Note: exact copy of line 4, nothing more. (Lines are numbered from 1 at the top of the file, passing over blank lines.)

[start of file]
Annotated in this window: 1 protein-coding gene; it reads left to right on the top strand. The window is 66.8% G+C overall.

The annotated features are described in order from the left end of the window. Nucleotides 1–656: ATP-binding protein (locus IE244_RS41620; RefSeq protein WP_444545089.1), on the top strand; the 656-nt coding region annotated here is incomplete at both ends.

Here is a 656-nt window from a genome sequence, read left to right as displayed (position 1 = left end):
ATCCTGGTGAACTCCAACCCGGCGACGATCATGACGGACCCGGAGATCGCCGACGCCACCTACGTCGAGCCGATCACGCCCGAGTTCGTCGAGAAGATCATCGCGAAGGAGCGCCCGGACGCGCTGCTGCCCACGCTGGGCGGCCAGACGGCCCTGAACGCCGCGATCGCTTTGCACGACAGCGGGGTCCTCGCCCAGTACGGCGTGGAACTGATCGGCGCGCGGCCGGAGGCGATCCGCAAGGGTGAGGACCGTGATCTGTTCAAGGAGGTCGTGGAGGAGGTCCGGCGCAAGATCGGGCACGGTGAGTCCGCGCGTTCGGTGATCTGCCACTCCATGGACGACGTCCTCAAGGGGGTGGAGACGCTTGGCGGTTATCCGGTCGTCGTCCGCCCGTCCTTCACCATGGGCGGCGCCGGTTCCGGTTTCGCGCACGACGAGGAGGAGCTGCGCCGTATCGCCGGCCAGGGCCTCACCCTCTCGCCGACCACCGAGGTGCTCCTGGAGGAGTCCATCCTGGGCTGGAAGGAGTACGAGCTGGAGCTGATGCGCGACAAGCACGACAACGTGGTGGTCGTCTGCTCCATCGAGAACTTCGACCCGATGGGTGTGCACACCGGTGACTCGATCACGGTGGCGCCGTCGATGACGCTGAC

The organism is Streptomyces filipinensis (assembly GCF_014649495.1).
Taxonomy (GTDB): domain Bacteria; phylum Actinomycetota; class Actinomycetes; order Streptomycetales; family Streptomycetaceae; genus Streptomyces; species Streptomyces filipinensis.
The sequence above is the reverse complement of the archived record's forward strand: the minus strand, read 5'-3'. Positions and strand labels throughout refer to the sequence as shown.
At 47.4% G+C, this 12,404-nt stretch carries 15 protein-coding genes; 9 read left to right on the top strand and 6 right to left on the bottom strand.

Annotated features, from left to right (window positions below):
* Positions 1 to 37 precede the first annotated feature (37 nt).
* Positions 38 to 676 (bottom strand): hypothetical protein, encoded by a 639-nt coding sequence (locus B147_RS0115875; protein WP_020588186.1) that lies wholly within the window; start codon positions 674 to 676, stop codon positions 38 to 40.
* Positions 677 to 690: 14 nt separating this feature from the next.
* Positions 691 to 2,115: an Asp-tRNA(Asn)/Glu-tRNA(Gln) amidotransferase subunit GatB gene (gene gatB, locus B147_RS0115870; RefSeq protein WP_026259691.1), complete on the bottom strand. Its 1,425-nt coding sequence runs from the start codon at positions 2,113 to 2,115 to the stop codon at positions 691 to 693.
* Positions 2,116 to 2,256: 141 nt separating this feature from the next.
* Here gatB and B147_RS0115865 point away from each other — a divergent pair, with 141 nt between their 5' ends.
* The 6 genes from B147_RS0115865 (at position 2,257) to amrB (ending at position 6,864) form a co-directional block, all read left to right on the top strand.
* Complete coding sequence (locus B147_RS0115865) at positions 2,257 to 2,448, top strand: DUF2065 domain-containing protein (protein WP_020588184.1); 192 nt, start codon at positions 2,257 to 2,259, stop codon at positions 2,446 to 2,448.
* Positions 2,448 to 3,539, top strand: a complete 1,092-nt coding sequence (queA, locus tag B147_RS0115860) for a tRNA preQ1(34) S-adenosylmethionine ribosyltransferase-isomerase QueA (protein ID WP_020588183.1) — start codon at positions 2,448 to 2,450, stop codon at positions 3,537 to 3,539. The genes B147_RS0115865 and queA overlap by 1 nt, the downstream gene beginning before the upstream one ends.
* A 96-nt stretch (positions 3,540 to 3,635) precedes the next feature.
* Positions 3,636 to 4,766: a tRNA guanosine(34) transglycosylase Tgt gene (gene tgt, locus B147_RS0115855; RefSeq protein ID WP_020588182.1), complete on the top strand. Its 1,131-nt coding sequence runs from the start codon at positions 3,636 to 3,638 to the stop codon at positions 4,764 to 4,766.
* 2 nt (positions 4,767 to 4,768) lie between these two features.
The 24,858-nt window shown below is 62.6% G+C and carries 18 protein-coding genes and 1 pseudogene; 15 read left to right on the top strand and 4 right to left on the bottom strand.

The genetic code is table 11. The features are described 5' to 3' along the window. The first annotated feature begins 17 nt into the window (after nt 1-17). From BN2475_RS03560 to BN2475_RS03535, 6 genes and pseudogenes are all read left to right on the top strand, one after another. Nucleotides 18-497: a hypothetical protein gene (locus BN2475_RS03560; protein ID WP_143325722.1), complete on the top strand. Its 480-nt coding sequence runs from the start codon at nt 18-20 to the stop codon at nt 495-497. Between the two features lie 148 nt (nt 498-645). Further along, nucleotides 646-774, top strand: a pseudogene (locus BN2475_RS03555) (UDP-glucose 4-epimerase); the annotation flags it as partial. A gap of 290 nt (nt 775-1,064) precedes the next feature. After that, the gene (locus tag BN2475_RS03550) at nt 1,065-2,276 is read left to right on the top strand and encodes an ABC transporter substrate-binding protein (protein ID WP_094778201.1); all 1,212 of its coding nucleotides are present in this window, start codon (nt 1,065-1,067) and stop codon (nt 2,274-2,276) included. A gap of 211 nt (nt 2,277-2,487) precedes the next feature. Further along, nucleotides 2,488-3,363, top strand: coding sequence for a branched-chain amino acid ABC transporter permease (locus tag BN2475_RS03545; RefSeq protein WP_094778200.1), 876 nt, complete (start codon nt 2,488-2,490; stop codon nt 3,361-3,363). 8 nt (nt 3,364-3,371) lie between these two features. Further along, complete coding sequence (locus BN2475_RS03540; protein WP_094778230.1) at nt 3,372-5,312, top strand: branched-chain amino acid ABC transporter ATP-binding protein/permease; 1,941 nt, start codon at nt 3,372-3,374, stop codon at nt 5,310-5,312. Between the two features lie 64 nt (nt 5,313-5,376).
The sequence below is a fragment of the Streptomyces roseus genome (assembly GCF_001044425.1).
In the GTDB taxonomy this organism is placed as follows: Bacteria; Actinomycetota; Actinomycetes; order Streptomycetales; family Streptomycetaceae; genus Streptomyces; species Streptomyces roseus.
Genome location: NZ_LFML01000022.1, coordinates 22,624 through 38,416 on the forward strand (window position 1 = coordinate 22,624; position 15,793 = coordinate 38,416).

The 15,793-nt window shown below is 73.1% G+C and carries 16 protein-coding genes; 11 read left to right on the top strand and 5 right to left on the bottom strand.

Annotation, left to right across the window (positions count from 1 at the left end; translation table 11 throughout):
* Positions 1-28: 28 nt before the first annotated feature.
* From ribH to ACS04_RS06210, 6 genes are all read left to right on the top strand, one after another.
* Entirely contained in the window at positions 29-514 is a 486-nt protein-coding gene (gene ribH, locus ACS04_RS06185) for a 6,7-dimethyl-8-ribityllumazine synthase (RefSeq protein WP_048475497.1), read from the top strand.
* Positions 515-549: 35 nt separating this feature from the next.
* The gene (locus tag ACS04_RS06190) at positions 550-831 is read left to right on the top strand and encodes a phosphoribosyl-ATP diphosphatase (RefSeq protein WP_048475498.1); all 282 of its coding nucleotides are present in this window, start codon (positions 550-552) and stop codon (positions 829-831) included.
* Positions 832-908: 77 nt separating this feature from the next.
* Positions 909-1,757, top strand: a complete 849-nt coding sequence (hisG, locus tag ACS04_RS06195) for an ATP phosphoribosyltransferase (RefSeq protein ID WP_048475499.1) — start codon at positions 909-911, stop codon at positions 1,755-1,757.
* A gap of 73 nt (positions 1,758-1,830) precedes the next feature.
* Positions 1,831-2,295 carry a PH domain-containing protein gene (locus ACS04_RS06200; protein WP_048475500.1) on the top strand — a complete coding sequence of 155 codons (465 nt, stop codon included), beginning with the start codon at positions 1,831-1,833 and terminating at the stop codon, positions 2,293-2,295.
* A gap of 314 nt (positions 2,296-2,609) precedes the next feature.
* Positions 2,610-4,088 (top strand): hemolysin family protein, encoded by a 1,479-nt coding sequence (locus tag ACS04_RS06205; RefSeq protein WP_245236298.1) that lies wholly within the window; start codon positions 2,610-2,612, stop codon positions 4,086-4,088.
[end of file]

ATCCTGGTGAACTCCAACCCGGCGACGATCATGACGGACCCGGAGATCGCCGACGCCACCTACGTCGAGCCGATCACGCCCGAGTTCGTCGAGAAGATCATCGCGAAGGAGCGCCCGGACGCGCTGCTGCCCACGCTGGGCGGCCAGACGGCCCTGAACGCCGCGATCGCTTTGCACGACAGCGGGGTCCTCGCCCAGTACGGCGTGGAACTGATCGGCGCGCGGCCGGAGGCGATCCGCAAGGGTGAGGACCGTGATCTGTTCAAGGAGGTCGTGGAGGAGGTCCGGCGCAAGATCGGGCACGGTGAGTCCGCGCGTTCGGTGATCTGCCACTCCATGGACGACGTCCTCAAGGGGGTGGAGACGCTTGGCGGTTATCCGGTCGTCGTCCGCCCGTCCTTCACCATGGGCGGCGCCGGTTCCGGTTTCGCGCACGACGAGGAGGAGCTGCGCCGTATCGCCGGCCAGGGCCTCACCCTCTCGCCGACCACCGAGGTGCTCCTGGAGGAGTCCATCCTGGGCTGGAAGGAGTACGAGCTGGAGCTGATGCGCGACAAGCACGACAACGTGGTGGTCGTCTGCTCCATCGAGAACTTCGACCCGATGGGTGTGCACACCGGTGACTCGATCACGGTGGCGCCGTCGATGACGCTGAC